Our deeply held assumption is that we are not only meant to look, we are meant to look like the beauties we see in media. Who said that? Who told you that someone else’s beauty is something you should strive to “attain?” My guess is that they were trying to sell you something.

The problem is not that models are beautiful. It is not even that they are impossibly beautiful—extraordinarily young, skinny and photoshopped. It is only our relationship to the images that is unhealthy and dangerous.  The danger is in our unshakable belief that our beauty ideal is aspirational, that perfection is something we should always strive towards.

theformofbeauty:

tuesday-johnson:
ca. 1847, [newlywed couple, groom with gold earrings]
“Men’s earrings are nothing new, old salts will tell you. Even before  the days of pirates, mariners who had sailed the China seas or had done  any Asiatic duty took to wearing earrings as a mark of their service in  the Orient. It was the campaign ribbon of its day.
The modern  gob, after he has sailed in Asiatic waters, gets his ears pierced and a  ring inserted, then goes to a tattoo parlor and has various Chinese  legends etched on the shank of his left leg.
But  not all men who wear earrings are veterans of Asiatic sea service. The  custom has been adopted by many who have sailed in the Central, South,  or Southwest Pacific without entering the waters of the China Sea .”   —Hal J. Kanter, The Saturday Evening Post, December 8, 1945, page 119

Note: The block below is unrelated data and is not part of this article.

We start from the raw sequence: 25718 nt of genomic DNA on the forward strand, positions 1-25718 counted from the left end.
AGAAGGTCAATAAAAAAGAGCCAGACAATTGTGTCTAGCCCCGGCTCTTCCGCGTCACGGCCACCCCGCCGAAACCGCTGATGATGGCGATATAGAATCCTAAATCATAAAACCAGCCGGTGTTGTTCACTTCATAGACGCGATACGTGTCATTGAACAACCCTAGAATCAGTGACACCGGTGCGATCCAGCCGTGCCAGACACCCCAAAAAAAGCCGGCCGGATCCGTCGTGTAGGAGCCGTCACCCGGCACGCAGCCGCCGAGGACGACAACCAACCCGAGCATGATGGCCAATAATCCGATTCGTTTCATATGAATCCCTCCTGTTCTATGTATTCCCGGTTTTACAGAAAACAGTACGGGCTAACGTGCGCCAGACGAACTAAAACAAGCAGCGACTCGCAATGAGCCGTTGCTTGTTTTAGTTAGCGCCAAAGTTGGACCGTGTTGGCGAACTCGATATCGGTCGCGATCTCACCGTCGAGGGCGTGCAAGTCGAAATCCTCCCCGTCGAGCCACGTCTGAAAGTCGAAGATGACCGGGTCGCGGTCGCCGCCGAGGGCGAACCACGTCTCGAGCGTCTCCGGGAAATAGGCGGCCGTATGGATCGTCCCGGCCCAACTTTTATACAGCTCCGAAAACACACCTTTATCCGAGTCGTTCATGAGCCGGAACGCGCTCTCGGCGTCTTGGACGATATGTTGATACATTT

via Lisby1’s photostream

theformofbeauty:

tuesday-johnson:

ca. 1847, [newlywed couple, groom with gold earrings]

“Men’s earrings are nothing new, old salts will tell you. Even before the days of pirates, mariners who had sailed the China seas or had done any Asiatic duty took to wearing earrings as a mark of their service in the Orient. It was the campaign ribbon of its day.

The modern gob, after he has sailed in Asiatic waters, gets his ears pierced and a ring inserted, then goes to a tattoo parlor and has various Chinese legends etched on the shank of his left leg.

But not all men who wear earrings are veterans of Asiatic sea service. The custom has been adopted by many who have sailed in the Central, South, or Southwest Pacific without entering the waters of the China Sea .” —Hal J. Kanter, The Saturday Evening Post, December 8, 1945, page 119

via Lisby1’s photostream

Sociological Images is weighing in on the controversy surrounding Dossier Magazine’s Andrej Pejic cover.   (And I am sure Dossier Magazine is deeply disappointed that everyone is making such a fuss.)

The article discusses what the fundamental difference between chests and breasts is, and why one can be seen and the other must be covered.